Urinary incontinence, as defined by the International Continence Society, is the complaint of involuntary leakage of urine. It is one of the most common medical problems affecting both men and women and can be a source of significant hygienic and psychosocial burden for patients.Large population surveys have found that over 40% of women have some degree of urinary incontinence. [1, 2] The prevalence in men is lower (14-32%), but more common than previously thought. [3-7] Studies have also shown that the prevalence of urinary incontinence also increases with age. [1, 8] There are several types of urinary incontinence. Stress incontinence is the involuntary loss of urine with physical exertion, coughing or sneezing. Urge incontinence is the involuntary loss of urine accompanied by, or immediately preceded by, a sudden desire to urinate (urgency). Mixed incontinence is where the symptoms of stress and urgency coexist. Finally, overflow incontinence is the leakage of urine associated with urinary retention. The focus of this chapter is on the mechanism of action of the human urinary sphincter, problems that can cause sphincter dysfunction leading to stress urinary incontinence, and surgical therapies to help augment a deficient urinary sphincter to restore continence, with particular emphasis on the artificial urinary sphincter. Newer, alternative treatments will also be discussed.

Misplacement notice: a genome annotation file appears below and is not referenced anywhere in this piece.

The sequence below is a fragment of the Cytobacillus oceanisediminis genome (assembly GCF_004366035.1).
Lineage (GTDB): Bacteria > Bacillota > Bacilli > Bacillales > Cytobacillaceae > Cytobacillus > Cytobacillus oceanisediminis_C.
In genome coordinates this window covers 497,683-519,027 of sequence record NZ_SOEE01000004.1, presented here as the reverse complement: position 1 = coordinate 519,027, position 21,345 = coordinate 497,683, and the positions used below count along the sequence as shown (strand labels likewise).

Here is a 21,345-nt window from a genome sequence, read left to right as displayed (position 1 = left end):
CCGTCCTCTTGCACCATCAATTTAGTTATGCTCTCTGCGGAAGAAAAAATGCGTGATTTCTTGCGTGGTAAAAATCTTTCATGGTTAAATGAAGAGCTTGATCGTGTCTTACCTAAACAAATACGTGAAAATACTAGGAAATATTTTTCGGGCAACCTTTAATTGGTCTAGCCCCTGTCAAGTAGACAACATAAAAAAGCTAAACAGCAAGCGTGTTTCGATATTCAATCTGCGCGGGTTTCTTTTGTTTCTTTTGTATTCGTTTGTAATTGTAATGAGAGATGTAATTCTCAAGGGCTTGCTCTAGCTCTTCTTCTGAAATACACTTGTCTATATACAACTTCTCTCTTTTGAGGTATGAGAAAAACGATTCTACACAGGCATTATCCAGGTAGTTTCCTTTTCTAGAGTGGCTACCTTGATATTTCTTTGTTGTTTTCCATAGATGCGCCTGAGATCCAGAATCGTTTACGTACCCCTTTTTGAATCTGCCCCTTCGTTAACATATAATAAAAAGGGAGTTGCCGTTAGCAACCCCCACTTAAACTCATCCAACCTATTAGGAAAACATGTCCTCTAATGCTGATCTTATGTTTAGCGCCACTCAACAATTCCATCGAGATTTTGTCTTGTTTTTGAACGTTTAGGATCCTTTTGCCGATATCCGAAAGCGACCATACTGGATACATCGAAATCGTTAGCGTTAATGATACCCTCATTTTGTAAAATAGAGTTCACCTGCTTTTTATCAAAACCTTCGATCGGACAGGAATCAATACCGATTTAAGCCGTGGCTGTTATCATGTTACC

|Title of host publication||Sphincters|
|Subtitle of host publication||Properties, Types and Applications|
|Publisher||Nova Science Publishers, Inc.|
|Number of pages||12|
|State||Published - Jan 2012|